Plan B is based on mileage. The 2006 mileage rate is 44.5 cents per mile (it peaked at 48.5 cents in 2005’s fourth quarter). Consequently, our example allows a $311.50 deduction for 700 business miles. Also, Plan B entails far less recordkeeping, although you must still record all business miles driven in the personal car, plus location and purpose.

Communication expenses

Any more, business success requires more than just a phone and a street address. We currently have three business-phone lines, with one strictly for faxes. Additionally, we have e-mail, two websites, a post-office box, our home phone, cable for both locations and our cell phones. Also, we regularly receive and send UPS and FedEx shipments.

For tax purposes, we maintain separate phone lines. Under today’s IRS rules, you can’t deduct the first, home-phone line, but business-related long-distance calls may be deducted. Even non-deductible expenses should be considered, and only your accountant can decipher what’s best for you.

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Occupancy expenses

The office and design room of our new property, which we’ll own, will be inside the house. The shop, in a separate building, 10 ft. from the house, will also hold our personal cars.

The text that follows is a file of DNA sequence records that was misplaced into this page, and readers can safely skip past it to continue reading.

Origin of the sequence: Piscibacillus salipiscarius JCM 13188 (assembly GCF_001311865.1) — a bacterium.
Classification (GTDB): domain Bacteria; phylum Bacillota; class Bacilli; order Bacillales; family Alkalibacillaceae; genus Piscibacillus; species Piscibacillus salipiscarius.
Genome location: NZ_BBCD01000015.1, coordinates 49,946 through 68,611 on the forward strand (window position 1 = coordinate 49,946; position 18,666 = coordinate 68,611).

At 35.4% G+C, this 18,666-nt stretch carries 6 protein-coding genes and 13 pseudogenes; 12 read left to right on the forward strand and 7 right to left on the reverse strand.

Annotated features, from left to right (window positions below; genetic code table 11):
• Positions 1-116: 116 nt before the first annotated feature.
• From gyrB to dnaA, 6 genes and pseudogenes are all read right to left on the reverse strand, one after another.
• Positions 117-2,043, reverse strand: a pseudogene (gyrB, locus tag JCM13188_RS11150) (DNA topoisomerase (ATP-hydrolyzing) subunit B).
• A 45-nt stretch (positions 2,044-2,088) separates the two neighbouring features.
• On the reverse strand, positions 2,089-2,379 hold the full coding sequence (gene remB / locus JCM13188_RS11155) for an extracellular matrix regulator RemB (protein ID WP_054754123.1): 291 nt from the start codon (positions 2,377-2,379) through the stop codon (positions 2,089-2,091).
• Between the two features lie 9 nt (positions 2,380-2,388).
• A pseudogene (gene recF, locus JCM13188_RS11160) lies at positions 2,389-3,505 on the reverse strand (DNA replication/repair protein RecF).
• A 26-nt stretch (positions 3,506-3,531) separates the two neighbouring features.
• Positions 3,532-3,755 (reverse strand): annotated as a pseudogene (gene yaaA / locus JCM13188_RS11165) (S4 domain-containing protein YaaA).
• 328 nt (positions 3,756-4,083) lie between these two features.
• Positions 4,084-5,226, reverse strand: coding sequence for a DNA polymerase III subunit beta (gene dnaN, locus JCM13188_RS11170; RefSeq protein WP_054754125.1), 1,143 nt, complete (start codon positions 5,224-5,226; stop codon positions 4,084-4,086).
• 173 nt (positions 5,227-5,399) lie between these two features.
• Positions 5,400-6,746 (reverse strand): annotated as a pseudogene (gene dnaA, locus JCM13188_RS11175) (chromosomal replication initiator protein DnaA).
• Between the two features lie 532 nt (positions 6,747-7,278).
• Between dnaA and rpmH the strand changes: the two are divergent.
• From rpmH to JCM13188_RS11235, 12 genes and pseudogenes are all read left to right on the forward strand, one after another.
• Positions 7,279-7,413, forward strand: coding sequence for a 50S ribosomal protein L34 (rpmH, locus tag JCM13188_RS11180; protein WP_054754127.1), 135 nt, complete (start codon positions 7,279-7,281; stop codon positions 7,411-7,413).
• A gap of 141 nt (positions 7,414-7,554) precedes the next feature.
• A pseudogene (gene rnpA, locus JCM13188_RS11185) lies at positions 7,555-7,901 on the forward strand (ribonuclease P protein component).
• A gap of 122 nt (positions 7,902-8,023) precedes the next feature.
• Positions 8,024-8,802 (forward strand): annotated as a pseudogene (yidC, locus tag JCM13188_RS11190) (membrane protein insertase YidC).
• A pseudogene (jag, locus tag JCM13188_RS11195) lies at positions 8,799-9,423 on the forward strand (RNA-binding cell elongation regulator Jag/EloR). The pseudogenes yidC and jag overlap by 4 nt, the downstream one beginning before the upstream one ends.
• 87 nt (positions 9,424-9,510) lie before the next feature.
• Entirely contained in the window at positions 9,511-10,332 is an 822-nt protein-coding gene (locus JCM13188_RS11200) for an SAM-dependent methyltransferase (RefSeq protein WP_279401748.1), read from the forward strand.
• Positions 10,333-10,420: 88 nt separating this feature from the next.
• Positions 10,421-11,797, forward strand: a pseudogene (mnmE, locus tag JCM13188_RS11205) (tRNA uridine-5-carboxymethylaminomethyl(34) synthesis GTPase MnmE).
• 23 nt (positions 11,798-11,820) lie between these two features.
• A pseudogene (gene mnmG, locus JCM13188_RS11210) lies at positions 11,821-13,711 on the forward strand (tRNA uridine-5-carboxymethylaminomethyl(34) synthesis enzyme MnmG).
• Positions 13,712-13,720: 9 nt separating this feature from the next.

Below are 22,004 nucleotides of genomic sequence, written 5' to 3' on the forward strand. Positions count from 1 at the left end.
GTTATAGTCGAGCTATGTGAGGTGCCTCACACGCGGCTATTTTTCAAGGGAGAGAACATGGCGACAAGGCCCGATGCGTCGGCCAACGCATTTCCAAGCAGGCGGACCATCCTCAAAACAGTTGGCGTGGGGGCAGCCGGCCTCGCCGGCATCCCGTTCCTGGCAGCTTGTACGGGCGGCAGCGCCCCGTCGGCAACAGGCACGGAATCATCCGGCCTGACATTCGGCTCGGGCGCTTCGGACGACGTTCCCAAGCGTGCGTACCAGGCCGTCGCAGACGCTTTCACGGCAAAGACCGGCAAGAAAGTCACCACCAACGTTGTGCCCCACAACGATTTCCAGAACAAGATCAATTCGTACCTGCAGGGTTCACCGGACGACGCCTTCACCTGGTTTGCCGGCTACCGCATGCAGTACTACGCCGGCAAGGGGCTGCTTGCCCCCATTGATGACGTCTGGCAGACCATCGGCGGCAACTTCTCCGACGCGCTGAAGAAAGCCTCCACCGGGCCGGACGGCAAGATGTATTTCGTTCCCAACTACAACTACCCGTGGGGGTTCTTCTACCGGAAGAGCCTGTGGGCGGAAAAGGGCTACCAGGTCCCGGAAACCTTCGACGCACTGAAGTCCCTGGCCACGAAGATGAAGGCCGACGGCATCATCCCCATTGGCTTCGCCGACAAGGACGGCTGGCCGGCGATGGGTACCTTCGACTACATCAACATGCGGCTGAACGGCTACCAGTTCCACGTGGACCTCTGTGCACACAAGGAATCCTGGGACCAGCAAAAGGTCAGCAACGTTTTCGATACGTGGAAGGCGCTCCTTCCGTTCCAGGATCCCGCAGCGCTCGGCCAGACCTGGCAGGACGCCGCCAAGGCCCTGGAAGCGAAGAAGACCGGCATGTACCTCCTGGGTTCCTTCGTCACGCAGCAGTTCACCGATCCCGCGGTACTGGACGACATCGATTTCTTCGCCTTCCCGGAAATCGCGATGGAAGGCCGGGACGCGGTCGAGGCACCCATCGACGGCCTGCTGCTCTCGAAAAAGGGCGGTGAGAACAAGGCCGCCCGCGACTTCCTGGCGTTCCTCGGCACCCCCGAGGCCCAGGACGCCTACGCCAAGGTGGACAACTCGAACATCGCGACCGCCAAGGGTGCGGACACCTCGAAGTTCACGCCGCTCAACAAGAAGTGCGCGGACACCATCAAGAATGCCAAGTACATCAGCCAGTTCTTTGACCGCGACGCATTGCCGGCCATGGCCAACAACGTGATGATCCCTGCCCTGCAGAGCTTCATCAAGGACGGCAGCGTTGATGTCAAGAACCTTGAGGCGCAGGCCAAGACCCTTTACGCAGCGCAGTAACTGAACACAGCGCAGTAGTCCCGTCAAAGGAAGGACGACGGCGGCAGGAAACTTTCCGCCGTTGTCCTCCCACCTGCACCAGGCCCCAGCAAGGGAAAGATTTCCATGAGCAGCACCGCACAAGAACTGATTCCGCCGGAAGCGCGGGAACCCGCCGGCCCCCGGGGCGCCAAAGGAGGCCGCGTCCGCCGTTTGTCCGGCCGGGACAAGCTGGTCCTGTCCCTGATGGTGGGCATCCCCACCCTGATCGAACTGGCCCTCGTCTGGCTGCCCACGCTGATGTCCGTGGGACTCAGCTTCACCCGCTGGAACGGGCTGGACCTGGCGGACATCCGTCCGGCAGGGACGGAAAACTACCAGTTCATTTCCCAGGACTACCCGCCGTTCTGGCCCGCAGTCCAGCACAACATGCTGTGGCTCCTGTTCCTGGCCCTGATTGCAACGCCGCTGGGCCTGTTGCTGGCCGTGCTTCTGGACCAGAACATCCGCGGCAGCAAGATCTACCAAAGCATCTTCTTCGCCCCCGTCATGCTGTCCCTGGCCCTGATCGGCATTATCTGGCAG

During the 1980s, business owners frequently kept a secondary home office, often purely for tax purposes. By beginning and ending the day at home, business owners deducted not only the office costs, but also commuting expenses.

Because of this legal, if not moral, abuse, the IRS red-flags home-office deductions. Qualifying home-office deductions still exist, but this loophole has virtually disappeared.

The IRS often audits home-office expenses, and each business owner must decide whether to take the deductions. Your income must sufficiently warrant them. If your home is the primary business location, or where most administrative activity occurs, the deduction should be easily justified. If the space isn’t shared with personal activities, then you can deduct it. However, you must keep accurate and meticulous records. Ask yourself: "Can I withstand an audit?"